Academic Year: 
Course Code: 
PHIL 5150
Course Description: 

Level: Core MA course. Mandatory for first year philosophy MA students on the 2-year MA program; elective for philosophy MA students on the 1-year program. Philosophy PhD students can take the course for audit. Non-philosophy students with some background in philosophy (not specifically epistemology) are welcome, but are asked to contact the instructor before signing up.

Summary and aims: The course offers an introduction into some classic problems of epistemology which form the subject of lively discussion also in contemporary philosophy. We shall start with the question of necessary and sufficient conditions for knowledge, the Gettier problem and its consequences. Next we look into theories of justification, and discuss the merits and shortcomings of foundationalism, coherentism and reliabilism. Next we will consider various sceptical arguments against the possibility of knowledge, and investigate some responses to the sceptical arguments. In the rest of the course, we study the nature of different forms of knowledge: a priori knowledge, perceptual knowledge and self-knowledge. The aim of the course is to familiarize students with the central concepts of contemporary epistemological research, to enable them to discern the essential features of arguments in epistemological papers and to assess their soundness and validity. The course will offer a suitable basis for taking an advanced graduate class in epistemology.

Week-by-week. The classes will be mixtures of lectures and seminar-style discussion of readings. The first class will be an introduction to the first topic, theories of knowledge. During the following weeks, we will start each class with discussing the readings for the topic introduced in the previous week, and in the second part of the class, we introduce a new topic. Students may want to read the texts for the introductory lectures (and that's where they listed below), but the discussion of readings will always take place the following week.

1. Theories of knowledge and the Gettier problem


  • Gettier, Edmund 1963: „Is justified true belief knowledge?” Analysis 23/6, 121-3
  • Linda Zagzebski  “The Inescapability of Gettier Problems” The Philosophical Quarterly, Vol. 44, No. 174 (Jan., 1994), pp. 65-73. Also in Sosa et. al. 2008


2. Discussion: theories of knowledge. Lecture: Deductive closure

Reading (see also readings for theory of knowledge):

  • Jonathan Vogel, 1990, “Are There Counterexamples to the Closure Principle?” in Doubting: Contemporary Perspectives on Skepticism, M. Roth and G. Ross (eds.), Dordrecht: Kluwer Academic Publishers. Also in Sosa et. al. 2008

Further reading:

  • Stine, G. C. 1976, “Skepticism, Relevant Alternatives, and Deductive Closure” Philosophical Studies  29/4,  pp. 249-261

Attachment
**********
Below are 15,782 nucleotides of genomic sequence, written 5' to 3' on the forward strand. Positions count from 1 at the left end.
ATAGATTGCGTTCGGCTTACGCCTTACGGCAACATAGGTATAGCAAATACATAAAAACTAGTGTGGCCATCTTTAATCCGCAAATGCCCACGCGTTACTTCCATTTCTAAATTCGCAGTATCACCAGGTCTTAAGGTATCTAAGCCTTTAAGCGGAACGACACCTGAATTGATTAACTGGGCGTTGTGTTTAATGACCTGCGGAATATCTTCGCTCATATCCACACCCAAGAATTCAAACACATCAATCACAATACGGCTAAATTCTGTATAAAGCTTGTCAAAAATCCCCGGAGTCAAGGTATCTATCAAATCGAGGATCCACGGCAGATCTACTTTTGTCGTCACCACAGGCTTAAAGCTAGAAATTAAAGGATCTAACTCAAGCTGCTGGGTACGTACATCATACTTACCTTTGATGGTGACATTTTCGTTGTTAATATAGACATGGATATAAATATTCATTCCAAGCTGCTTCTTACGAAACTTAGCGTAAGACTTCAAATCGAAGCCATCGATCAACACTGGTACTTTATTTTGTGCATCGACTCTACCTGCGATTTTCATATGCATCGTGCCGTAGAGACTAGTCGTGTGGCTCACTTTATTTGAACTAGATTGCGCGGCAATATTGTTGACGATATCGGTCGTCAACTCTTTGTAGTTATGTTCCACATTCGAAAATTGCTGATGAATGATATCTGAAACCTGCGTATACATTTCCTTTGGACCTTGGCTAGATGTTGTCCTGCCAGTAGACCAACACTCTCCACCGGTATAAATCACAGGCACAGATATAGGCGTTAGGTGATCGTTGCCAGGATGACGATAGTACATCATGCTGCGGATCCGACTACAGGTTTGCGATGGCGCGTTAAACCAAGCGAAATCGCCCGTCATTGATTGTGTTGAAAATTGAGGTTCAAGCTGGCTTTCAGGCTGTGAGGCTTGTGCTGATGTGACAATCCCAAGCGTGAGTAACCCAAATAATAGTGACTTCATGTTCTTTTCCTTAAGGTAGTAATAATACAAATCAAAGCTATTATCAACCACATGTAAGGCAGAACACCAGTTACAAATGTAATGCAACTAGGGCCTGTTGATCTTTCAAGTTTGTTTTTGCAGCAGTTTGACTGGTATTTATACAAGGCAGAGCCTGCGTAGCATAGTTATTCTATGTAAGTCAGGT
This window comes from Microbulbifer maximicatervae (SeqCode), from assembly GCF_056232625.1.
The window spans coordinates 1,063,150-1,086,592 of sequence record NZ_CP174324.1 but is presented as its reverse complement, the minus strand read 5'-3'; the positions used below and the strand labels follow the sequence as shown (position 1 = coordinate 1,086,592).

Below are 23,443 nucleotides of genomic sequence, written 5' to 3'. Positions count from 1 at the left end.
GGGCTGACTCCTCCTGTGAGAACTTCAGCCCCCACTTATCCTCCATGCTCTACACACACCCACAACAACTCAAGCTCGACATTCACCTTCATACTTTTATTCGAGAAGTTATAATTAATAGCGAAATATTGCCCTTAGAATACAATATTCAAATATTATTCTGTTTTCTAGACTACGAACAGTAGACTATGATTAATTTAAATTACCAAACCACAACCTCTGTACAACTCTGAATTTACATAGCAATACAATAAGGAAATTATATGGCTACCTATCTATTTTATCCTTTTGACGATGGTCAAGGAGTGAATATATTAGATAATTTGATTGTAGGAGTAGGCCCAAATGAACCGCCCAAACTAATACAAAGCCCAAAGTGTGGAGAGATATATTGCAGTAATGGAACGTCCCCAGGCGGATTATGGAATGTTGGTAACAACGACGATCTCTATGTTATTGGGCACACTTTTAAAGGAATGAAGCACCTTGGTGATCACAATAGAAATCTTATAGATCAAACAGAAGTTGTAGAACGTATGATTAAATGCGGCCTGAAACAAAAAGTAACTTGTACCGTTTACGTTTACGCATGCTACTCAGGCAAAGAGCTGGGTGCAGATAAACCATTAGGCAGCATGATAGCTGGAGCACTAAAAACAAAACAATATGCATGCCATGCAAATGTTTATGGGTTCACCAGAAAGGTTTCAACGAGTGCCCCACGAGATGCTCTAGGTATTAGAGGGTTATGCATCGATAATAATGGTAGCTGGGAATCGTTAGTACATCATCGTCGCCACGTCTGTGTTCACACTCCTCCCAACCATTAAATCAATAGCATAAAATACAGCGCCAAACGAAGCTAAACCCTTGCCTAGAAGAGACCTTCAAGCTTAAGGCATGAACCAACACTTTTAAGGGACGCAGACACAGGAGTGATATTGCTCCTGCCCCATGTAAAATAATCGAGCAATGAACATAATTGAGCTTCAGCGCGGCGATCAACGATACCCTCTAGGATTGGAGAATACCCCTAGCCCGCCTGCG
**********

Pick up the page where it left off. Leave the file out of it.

3. Discussion: deductive closure. Lecture: Foundationalism and coherentism.

Reading (see also reading for deductive closure):

  • Chisholm, Roderick M. (1980). A Version of Foundationalism. Midwest Studies in Philosophy 5 (1):543-564.

Further reading:

  • Susan Haack: “A Foundherentist Theory of Empirical Justification” in: Louis Pojman (ed.) The Theory of Knowledge: Classical and Contemporary Readings, 2nd ed. (1998).


4. Discussion: foundationalism and coherentism. Lecture: Reliabilism, externalism

Reading (see also readings for foundationalism and coherentism)

  • Goldman, Alvin A. 1971: „What is justified belief?” in G. Pappas (ed) Justification and Knowledge Dordrecht, Reidel also in Sosa et al. 2008)

Further reading:

  • Miracchi, Lisa, forthcoming ‟Competent Perspectives and the New Evil Demon Problem” Forthcoming in The New Evil Demon: New Essays on Knowledge, Justification and Rationality, Oxford University Press, eds. Fabian Dorsch and Julien Dutant.


5. Discussion of reliabilism. Lecture: doxastic voluntarism, epistemic norms.

Reading (see also readings for reliabilism):

  • Naylor, Margery Bedford (1985). Voluntary belief. Philosophy and Phenomenological Research 45 (3):427-436.

Further reading:

  • McHugh, Conor (2015). Attitudinal control. Synthese doi:10.1007/s11229-014-0643-7


6. Discussion of doxastic voluntarism. Lecture: Internalism and Externalism, virtue epistemology.

Reading (see also reading for doxastic voluntarism):

  • Ernest Sosa 2009: “Human Knowledge, Animal and Reflective” In Reflective Knowledge, Oxford: Clarendon Press


7. Discussion of virtue epistemology. Lecture: Scepticism

Reading (see also reading for virtue epistemology):

  • Descartes: First Meditation. In Descartes, René (1984). Philosophical Writings of René Descartes. 3 volumes. Edited and translated by J. Cottingham, R. Stoothof, D. Murdoch and A. Kenny. Cambridge: Cambridge University Press.

Further reading:

  • Weintraub, Ruth (2006). What Descartes' Demon Can Do and his Dream Cannot. Theoria 72 (4):319-335.


8. Discussion of scepticism. Lecture: Responses to scepticism